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Energy Tomorrow Blog

American Energy is Changing the Global Markets

american energy  trade  global markets  exports  fracking  Economy  Energy Security 

Mary Leshper

Mary Schaper
Posted August 7, 2014

The Christian Science Monitor: WASHINGTON — An oil and gas boom helped drive the US trade deficit to a five-month low in June, according to federal data released Wednesday.

Increased domestic energy production means Americans are buying less foreign oil and gas, and selling more of it overseas. That has tamped down the trade deficit in recent years, helping along an economy that continues to recover from the Great Recession.

Some say the deficit could be slashed further if the US were to ease energy export restrictions put in place to protect US consumers from global energy shocks. But such a move would have impacts that go beyond the country’s balance of trade. Critics of oil and gas exports say they will raise energy prices at home, and increase the environmental impacts of extracting and burning fossil fuels.

Either way, a renaissance in oil and gas production is already changing the way officials, analysts, and economists look at the future of the US economy.

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Empowering, Sustaining America’s Energy Revolution

Economy  Energy Security  jobs  american energy  fracking  lng exports  colorado 

Mary Leshper

Mary Schaper
Posted August 6, 2014

The Hill (Toby Mack): America , along with its oil and gas producers, energy supply chain companies, and millions of American workers, are quite literally "missing the boat" as a result of the federal government-imposed ban on crude oil exports, and severe limits on liquefied natural gas (LNG) exports. Eliminating these restrictions would set the stage for dramatically more rapid growth in energy production and for the supply chain businesses that support energy operations.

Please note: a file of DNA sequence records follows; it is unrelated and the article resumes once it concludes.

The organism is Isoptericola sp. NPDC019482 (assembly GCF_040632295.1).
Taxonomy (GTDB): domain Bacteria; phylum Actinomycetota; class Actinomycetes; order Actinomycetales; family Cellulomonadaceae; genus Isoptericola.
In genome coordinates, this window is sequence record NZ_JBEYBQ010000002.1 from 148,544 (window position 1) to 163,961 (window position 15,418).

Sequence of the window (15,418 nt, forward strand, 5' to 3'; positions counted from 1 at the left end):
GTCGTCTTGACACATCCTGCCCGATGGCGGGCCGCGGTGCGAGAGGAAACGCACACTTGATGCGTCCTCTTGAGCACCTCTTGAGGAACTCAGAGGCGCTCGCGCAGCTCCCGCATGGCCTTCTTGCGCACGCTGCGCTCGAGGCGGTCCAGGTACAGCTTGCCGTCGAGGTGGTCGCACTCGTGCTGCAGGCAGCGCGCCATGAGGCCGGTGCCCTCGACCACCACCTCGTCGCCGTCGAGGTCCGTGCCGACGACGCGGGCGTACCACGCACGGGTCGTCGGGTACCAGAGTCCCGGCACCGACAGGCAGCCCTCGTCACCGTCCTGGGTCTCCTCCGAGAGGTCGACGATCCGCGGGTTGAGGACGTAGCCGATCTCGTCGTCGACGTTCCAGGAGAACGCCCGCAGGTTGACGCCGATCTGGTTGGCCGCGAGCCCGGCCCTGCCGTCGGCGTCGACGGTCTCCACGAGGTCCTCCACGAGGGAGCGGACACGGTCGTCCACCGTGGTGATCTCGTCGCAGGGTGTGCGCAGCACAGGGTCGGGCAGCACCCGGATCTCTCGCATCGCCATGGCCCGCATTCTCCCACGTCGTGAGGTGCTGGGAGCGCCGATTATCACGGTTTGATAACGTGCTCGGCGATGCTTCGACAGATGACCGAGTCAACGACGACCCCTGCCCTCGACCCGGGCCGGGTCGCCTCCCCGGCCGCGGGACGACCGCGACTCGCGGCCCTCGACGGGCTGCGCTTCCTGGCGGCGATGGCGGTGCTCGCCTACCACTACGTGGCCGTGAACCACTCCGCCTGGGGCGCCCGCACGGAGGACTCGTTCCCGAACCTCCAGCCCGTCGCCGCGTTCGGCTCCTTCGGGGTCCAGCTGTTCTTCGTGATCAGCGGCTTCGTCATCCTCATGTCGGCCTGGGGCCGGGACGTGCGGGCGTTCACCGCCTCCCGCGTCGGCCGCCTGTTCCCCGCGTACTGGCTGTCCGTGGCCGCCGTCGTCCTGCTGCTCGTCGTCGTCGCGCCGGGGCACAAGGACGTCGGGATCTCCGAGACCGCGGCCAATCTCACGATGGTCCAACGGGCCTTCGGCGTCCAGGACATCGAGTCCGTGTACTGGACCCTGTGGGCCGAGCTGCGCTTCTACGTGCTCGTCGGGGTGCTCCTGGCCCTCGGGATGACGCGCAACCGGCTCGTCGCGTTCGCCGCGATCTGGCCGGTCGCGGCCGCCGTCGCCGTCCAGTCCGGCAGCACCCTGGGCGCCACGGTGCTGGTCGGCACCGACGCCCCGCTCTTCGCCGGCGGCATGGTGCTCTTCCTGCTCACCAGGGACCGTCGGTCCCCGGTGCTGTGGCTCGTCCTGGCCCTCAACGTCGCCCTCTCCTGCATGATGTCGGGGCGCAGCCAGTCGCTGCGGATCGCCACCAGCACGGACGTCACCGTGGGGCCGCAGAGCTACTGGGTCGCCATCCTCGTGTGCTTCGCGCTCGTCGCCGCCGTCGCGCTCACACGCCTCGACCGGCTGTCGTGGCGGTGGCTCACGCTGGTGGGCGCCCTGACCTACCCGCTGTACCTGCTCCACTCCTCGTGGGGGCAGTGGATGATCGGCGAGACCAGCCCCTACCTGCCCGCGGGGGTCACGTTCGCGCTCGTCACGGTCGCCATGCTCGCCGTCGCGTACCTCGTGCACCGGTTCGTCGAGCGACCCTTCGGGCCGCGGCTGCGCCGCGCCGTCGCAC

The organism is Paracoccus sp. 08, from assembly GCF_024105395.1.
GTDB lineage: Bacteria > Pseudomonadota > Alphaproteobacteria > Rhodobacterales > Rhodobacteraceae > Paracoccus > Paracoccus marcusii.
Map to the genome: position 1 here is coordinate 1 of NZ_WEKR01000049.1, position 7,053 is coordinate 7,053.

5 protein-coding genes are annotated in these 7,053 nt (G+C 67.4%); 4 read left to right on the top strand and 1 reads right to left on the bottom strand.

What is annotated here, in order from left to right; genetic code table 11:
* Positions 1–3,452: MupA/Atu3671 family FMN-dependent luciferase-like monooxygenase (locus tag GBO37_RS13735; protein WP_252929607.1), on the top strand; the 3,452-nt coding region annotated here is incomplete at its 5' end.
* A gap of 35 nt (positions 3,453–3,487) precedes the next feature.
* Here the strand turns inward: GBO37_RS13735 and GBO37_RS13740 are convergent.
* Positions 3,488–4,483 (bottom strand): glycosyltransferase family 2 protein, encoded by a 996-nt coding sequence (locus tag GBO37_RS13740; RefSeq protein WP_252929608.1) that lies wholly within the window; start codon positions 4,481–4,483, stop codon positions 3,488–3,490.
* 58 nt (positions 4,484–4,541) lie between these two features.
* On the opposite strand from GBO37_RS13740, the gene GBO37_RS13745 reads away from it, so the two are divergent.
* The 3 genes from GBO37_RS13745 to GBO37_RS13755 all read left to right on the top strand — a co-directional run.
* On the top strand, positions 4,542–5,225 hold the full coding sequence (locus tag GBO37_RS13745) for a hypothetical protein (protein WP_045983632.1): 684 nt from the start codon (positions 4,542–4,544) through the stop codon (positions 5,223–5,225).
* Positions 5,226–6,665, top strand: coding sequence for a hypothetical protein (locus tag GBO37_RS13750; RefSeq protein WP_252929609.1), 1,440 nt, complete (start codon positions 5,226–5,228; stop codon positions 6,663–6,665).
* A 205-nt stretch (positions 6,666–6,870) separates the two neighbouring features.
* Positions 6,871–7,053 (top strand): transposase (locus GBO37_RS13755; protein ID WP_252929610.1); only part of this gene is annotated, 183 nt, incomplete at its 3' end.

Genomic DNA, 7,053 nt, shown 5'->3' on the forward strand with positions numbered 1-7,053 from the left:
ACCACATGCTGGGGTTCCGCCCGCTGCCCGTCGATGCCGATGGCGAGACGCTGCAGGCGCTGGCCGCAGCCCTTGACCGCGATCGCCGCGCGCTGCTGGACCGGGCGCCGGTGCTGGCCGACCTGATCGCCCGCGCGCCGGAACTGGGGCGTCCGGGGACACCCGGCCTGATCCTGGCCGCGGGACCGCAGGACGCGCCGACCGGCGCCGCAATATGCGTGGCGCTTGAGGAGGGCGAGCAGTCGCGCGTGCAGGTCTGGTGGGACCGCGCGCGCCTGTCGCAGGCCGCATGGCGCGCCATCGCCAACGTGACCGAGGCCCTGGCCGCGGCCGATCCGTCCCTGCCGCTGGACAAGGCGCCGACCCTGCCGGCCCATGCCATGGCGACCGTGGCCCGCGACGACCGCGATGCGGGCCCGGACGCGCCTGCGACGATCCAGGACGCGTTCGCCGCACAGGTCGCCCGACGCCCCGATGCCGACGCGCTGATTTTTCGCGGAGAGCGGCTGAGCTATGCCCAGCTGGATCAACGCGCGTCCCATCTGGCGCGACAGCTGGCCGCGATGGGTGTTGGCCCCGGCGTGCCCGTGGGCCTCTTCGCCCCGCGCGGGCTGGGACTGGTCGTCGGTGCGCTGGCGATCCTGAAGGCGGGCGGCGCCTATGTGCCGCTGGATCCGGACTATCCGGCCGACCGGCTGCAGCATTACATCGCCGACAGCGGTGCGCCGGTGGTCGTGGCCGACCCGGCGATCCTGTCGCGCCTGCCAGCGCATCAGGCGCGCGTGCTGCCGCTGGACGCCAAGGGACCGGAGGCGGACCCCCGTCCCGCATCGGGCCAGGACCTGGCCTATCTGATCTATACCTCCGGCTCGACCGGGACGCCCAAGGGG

Applications to export as much as 25 billion cubic feet per day (bcf/d) equivalent of natural gas are stuck in the Department of Energy's limbo of lengthy review processes.  Recently released studies and analysis indicate that each additional 10 bcf/d of natural gas produced to meet export demand would create 110,000 new jobs and $20 billion annually of new business for the energy supply chain - construction contractors, equipment companies, materials suppliers and production service providers. And with other nations rushing to fill the void left by the absence of U.S. exports, this window of opportunity will close and the business lost if we don't accelerate processing of these applications.

On the crude oil front, research firm IHS Energy conservatively projects that enabling exports would cause U.S. production to increase by an average of 1.2 million barrels per day by 2016, which would result in an additional $86 billion of GDP per year. With models showing about half of production-related output being created by the energy supply chain, this yields approximately $40 billion more per year in potential business for supply chain companies, with about another 200,000 new jobs.

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Energy Choices, Thanks to Our Energy Revolution

american energy  lng exports  Economy  Energy Security  jobs  fracking  technology  ethanol 

Mary Leshper

Mary Schaper
Posted August 5, 2014

Wall Street Journal (Thomas Tunstall): The unexpected increase in the production of shale oil, a light oil called condensate and natural gas in the U.S. has upended many assumptions about the U.S. energy market. As the oil and gas bonanza continues, the U.S. ban on crude-oil exports looks increasingly outdated, arbitrary and economically damaging. With Europe poised to endanger its gas supply by imposing more sanctions on its major supplier Russia, the possibility of energy exports from America takes on an important security dimension too.

Thanks to fracking and other unconventional shale-extraction technology, natural gas is the biggest energy story in the U.S. now. In the early 2000s, natural-gas pipeline companies—such as Cheniere and Freeport LNG—spent billions on import facilities as U.S. production decreased, to less than 19 trillion cubic feet in 2005 from roughly 22 trillion cubic feet in 1970.